Real-Time Creation of Wave Absorbers and Artificial Acoustic Fields
Active boundary and interior wave absorbers
We designed active absorbers for wave propagation in a class of mechanical transmission-line metamaterials. The first absorber achieves a complete elimination of wave reflections from the metamaterial boundaries independently of the frequency regime. The associated controller was implemented in a feedback loop. The second absorber blocks wave propagation beyond a prescribed location at the metamaterial interior with minimized back-scattering, thus generating a sink without any physical boundary present. It was implemented in a feed-forward loop via a unique near uni-directional control wave method, using two concentrated actuators. Both the interior and boundary absorbers were based on an exact fractional order transfer function model that we derived for the metamaterial. The model explicitly exhibits essential wave characteristics, including delays, dispersion, impedance, boundary reflections etc. The resulting controllers were of fractional order as well, and were realized via a dedicated approximation technique.
M<0, K<0, boundary absorber OFF
M<0, K<0, boundary absorber ON
M>0, K>0, interior absorber ON
In elastic transmission-line metamaterials with zero/negative parameters
In acoustic tube waveguides
We created an absorber in the interior of a one-dimensional acoustic waveguide, using active control. The control goal was suppressing wave propagation beyond a prescribed region of the waveguide, but without perturbing the propagation within that region. Unlike boundary control, achieving full absorption in the interior constitutes a challenge of creating both a non-transmitting and a non-reflecting sink. We overcame this challenge by introducing a near uni-directional control wave, created with two concentrated actuators. The residual back-action wave is minimized based on the available control energy. We employed this control wave in two algorithms, a feed-forward and a feedback one, which we denoted by Interior Wave Suppression.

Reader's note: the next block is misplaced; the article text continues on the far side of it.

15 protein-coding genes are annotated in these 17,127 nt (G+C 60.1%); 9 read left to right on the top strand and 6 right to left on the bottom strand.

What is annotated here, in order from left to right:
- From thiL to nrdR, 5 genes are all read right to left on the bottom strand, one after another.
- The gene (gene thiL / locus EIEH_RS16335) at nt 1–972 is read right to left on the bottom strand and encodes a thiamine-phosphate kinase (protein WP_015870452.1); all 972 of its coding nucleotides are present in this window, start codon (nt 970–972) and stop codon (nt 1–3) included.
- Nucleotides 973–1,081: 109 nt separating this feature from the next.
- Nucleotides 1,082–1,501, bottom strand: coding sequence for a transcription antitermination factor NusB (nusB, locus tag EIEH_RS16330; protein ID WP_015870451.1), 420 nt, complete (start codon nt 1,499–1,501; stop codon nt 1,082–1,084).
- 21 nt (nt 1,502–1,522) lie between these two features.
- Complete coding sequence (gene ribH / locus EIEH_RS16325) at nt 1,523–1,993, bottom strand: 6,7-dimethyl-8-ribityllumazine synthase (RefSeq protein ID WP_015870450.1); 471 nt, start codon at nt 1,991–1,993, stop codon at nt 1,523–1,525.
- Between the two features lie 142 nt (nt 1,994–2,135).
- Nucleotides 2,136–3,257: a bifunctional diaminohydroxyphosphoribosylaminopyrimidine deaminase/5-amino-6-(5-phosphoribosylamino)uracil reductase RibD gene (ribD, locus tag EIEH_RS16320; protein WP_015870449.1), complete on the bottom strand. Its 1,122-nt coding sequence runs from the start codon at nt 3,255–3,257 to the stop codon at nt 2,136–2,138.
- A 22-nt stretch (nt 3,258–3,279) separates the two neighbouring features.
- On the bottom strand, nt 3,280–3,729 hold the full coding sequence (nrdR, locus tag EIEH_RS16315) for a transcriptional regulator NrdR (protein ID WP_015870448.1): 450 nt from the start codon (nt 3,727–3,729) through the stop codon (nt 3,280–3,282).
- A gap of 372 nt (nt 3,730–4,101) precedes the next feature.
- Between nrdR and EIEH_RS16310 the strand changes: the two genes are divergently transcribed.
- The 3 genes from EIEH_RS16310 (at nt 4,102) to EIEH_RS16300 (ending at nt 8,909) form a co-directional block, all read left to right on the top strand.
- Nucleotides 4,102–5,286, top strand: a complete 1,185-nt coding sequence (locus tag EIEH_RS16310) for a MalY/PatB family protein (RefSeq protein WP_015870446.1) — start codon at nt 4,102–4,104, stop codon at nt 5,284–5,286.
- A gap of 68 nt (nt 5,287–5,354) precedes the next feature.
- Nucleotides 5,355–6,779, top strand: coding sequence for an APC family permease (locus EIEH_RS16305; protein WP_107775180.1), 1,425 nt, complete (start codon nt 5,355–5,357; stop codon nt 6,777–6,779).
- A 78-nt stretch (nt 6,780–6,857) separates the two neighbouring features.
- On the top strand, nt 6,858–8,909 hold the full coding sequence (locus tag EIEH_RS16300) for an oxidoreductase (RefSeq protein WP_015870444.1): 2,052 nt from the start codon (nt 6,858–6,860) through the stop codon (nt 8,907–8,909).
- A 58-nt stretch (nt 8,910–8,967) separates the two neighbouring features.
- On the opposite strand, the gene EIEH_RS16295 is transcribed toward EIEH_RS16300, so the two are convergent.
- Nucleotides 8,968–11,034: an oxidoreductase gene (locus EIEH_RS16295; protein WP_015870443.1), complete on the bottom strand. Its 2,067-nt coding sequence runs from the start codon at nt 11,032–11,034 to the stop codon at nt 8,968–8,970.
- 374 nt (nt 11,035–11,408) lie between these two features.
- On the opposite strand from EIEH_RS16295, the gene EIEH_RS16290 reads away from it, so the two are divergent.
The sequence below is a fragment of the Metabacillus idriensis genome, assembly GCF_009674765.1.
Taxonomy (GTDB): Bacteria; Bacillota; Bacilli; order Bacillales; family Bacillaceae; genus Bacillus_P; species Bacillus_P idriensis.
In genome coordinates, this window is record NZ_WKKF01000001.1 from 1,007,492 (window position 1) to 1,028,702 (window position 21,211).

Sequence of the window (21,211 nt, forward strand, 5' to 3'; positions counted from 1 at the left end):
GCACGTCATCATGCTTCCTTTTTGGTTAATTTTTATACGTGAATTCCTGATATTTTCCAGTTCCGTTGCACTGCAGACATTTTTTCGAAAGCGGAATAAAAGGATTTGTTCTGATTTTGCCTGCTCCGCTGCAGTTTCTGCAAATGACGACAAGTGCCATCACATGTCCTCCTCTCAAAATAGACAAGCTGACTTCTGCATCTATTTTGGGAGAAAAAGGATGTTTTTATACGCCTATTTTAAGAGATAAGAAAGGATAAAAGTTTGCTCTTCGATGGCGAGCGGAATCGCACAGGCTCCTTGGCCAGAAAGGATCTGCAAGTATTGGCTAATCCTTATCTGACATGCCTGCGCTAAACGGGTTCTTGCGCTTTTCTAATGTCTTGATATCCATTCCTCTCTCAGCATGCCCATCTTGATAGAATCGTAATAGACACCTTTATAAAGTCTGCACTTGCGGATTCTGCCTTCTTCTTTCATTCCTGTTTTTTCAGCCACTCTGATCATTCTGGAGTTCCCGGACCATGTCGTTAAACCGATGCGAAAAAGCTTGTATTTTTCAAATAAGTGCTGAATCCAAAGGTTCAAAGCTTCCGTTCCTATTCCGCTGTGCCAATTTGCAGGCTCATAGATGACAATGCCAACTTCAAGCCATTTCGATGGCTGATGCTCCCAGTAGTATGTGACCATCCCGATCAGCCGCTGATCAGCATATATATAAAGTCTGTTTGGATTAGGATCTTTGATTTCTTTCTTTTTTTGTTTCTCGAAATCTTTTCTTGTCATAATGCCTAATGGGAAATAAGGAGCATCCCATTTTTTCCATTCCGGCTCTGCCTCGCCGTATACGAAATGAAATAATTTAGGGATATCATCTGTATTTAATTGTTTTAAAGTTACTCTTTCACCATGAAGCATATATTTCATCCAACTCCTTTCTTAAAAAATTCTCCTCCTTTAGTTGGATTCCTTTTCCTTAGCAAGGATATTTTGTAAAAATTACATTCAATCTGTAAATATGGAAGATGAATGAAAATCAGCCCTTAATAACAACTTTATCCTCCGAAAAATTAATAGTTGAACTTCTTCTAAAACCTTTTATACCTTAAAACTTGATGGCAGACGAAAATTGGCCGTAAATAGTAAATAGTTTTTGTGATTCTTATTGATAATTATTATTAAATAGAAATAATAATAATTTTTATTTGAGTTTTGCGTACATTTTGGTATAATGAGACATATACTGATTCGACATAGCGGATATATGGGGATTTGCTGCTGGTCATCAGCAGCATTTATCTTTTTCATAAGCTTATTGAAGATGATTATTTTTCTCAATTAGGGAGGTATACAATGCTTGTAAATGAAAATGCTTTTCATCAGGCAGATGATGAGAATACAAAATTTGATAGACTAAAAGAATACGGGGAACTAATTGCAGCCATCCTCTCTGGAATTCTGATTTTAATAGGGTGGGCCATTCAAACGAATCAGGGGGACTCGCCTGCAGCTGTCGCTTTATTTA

In ring waveguides with application to power grids
We studied swing dynamics in electric power grids using a continuous approach. Rather than addressing the problem as oscillations in a discrete system, we modeled the swing dynamics as a propagating electro-mechanical wave. We used a ring geometry with a one-dimensional wave equation to analyze the underlying dynamics. We used the Interior Wave Suppression control method to damp the system dynamics.
Unlike domains with boundaries such as strings, any concentrated input to the ring generates waves in two directions, thereby preventing total absorption. We showed that the modeling and control methods are implementable in a power grid using Phasor Measurement Units (PMU) as sensors and Flexible AC Transmission System (FACTS) devices, such as Thyristor Controlled Series Compensator (TCSC), as actuators.
In nonstiff elastic structures vibrating in dispersive medium
We proposed a control algorithm for tracking of nonstiff elastic systems, such as bars in axial or torsional vibration or membranes in transverse vibration, etc., in dispersive medium. The algorithm was based on exact transfer function modeling with fractional order delay-like exponential terms, representing the response evolution due to dispersion. The control scheme involved actuation and measurement only at the structure boundaries, with three main loops.
The first was a velocity control loop that eliminated boundary wave reflections, thus suppressing the system's vibratory modes and actively rigidizing it. The second was position stabilization loop, which compensated the fractional order delay and placed the closed loop poles in any desired location. Finally, a pre-compensator eliminated medium dispersion regardless of the frequency, and produced a rational tracking system with a pure delay.